Upper Murrumbidgee Black Willow Survey 2008-09

The health of the Murrumbidgee River in its upper reaches is of particular interest to many organisations in the area and this includes the Upper Murrumbidgee Landcare Committee (UMLC) and associated network of Landcare Groups.

Supported by a NSW Environmental Trust Grant, the UMLC is currently working to reduce the threat to the river from invasive black willows. Black willows are a declared weed within the Cooma Monaro Shire due to its invasive nature and its impact on the environment.

Black willow leaves are the same green on both sides and the twigs reddish

Black willows can grow from seed and have increased in numbers alarmingly since their introduction into the catchment some fifty years ago. Black willows not only have the ability to become established along rivers but they can also spread to wet areas outside waterways such as culverts and beside dams.

Black willows grow at the expense of valuable native vegetation and may also contribute to other negative consequences along our rivers. Particular high risk areas for black willow are sand deposits within the waterway. The colonisation of these sand beds can lead to increased silting of the river and diversion of flow into riverbanks, potentially causing significant erosion.

Previous black willow control programs eradicated most, but not all, the black willows on the Murrumbidgee. The UMLC has received funding from the NSW Environmental Trust to survey the upper Murrumbidgee for the presence of black willows and to kill them once identified.

Assisting the UMLC are the Willow Warriors, a group of volunteers that enjoy river rafting and protecting the environment. They surveyed the river by raft from the Cooma Reserve to the ACT border and killed most small black willows around 18 months ago. Since then, low water levels prevented a similar program being undertaken above Cooma Reserve.

Instead, in a collaborative effort with the Upper Murrumbidgee Catchment Coordinating Committee (UMCCC), the river is being surveyed on foot by the UMCCC Willow Project Officer, Douglas Kerruish. So far, about half the river below the Tantangara Dam wall has been surveyed, with the heartening result of no black willows being located. Douglas completed the surveying of the final section of the river to Cooma Reserve in March 2009, with some surprising results.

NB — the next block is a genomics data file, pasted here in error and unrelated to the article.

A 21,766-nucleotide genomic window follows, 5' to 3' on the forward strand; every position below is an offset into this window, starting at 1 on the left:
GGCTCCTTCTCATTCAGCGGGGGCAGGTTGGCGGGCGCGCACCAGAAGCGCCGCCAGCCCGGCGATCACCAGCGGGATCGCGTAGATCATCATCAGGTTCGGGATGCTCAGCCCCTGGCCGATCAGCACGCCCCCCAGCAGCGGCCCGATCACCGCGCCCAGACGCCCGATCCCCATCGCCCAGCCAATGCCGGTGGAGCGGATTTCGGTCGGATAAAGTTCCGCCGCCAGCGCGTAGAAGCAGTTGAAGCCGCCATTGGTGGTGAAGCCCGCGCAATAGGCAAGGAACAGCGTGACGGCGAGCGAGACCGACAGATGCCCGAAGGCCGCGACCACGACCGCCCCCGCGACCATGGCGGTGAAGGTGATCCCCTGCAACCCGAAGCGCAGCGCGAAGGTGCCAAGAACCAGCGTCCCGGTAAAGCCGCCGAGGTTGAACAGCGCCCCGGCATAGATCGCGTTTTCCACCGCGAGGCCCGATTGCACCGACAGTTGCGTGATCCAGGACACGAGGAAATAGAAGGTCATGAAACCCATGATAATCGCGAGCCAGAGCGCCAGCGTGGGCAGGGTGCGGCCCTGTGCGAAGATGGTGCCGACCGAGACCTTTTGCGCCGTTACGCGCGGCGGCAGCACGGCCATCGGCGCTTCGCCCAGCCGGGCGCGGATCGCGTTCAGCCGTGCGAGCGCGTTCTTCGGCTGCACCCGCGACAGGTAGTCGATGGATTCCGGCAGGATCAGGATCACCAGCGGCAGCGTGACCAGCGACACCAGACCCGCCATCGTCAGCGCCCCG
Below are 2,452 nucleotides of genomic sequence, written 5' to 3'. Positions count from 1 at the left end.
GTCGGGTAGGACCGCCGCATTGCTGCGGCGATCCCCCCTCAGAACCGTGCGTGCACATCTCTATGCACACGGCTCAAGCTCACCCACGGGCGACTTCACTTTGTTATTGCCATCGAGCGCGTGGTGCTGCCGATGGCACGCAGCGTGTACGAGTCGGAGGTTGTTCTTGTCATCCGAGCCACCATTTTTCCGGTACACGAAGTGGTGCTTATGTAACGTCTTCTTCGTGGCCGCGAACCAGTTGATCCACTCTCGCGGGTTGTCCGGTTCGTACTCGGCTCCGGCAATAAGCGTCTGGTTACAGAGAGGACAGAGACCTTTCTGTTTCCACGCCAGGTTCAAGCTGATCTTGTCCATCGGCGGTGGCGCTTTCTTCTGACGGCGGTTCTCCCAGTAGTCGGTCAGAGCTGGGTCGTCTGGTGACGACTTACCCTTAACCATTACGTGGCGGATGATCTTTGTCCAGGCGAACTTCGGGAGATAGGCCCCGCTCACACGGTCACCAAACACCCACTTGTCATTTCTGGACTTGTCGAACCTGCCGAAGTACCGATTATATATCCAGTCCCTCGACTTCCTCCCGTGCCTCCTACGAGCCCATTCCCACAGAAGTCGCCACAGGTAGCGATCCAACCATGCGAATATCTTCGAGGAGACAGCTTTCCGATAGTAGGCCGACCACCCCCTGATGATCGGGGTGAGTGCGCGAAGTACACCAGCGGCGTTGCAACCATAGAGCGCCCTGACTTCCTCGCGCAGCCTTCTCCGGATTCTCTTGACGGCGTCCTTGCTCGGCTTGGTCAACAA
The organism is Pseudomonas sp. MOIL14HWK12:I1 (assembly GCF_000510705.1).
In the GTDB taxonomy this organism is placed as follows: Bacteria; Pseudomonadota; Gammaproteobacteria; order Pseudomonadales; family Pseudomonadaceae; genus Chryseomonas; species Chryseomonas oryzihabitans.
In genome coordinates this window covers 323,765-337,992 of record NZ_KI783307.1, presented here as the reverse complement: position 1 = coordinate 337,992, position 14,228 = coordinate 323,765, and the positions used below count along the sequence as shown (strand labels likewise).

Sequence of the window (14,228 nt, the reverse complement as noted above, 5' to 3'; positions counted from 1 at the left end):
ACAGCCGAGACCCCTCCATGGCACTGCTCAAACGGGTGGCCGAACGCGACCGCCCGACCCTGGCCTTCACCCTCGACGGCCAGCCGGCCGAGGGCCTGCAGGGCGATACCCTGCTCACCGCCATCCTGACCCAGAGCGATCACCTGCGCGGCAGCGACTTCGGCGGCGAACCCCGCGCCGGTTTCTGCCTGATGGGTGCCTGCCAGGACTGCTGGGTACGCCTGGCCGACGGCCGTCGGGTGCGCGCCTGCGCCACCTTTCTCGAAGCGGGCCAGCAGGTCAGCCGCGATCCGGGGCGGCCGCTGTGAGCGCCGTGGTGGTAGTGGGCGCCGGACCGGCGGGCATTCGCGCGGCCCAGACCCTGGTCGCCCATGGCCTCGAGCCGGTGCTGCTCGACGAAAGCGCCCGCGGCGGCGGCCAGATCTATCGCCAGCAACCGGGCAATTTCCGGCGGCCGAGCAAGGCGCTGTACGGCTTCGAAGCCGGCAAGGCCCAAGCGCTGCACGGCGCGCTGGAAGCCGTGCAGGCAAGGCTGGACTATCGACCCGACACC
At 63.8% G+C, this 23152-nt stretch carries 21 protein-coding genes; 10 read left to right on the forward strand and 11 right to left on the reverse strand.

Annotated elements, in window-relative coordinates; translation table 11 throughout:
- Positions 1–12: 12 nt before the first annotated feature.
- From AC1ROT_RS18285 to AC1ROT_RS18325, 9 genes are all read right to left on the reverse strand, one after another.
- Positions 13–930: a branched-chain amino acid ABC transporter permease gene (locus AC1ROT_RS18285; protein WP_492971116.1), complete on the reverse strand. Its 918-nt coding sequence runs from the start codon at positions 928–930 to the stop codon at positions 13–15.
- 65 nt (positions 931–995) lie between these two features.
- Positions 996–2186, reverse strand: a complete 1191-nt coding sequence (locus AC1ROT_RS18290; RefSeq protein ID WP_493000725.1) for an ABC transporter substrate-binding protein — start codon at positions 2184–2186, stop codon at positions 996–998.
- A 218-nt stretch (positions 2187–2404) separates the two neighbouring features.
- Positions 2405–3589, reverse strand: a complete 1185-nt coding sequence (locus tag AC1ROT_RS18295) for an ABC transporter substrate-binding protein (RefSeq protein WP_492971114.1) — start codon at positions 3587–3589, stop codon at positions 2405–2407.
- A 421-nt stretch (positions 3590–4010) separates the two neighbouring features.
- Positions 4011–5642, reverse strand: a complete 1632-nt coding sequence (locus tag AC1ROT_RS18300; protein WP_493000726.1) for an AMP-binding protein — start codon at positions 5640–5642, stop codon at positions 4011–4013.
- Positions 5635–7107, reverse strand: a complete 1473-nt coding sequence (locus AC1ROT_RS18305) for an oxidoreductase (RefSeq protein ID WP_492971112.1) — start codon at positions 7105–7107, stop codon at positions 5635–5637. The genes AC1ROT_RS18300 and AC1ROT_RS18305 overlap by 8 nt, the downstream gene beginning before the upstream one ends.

After a few stops and starts a survey of the Murrumbidgee between Tantangara Dam and the Cooma pump house for the presence of black willows (S. nigra) has been completed! We would like to thank all the people who assisted for their time, expertise and hospitality.

We are pleased to say that no black willows were observed along the Murrumbidgee between Tantangara Dam and the Cooma pump house. This is not to say black willows are absent from the area as tributaries were not surveyed and black willows also have an ability to seed into seasonally wet off stream sites. It does however suggest that unlike lower down the catchment this type of willow is currently not a significant threat in the area. This may be a reflection of the current extent of the plant or it may mean the habitat in the upper headwaters is less suitable to black willows than elsewhere in the catchment.

Crack willow on the upper Murrumbidgee (photo: Douglas Kerruish)The dominant willow along the Murrumbidgee between Tantangara Dam and the Cooma pump house is crack willow (S. fragilis). This willow spreads by the dropping of branches into the stream that later put down roots. A common observation along the length of our survey is the build up of crack willow at the heads of gorges downstream of river flats.

For further information contact:

Tony Robinson 0409 776 705 or 6235 9334

Lynton Bond 6238 2368

Douglas Kerruish on 6205 2466.

This project is supported by the NSW Environmental Trust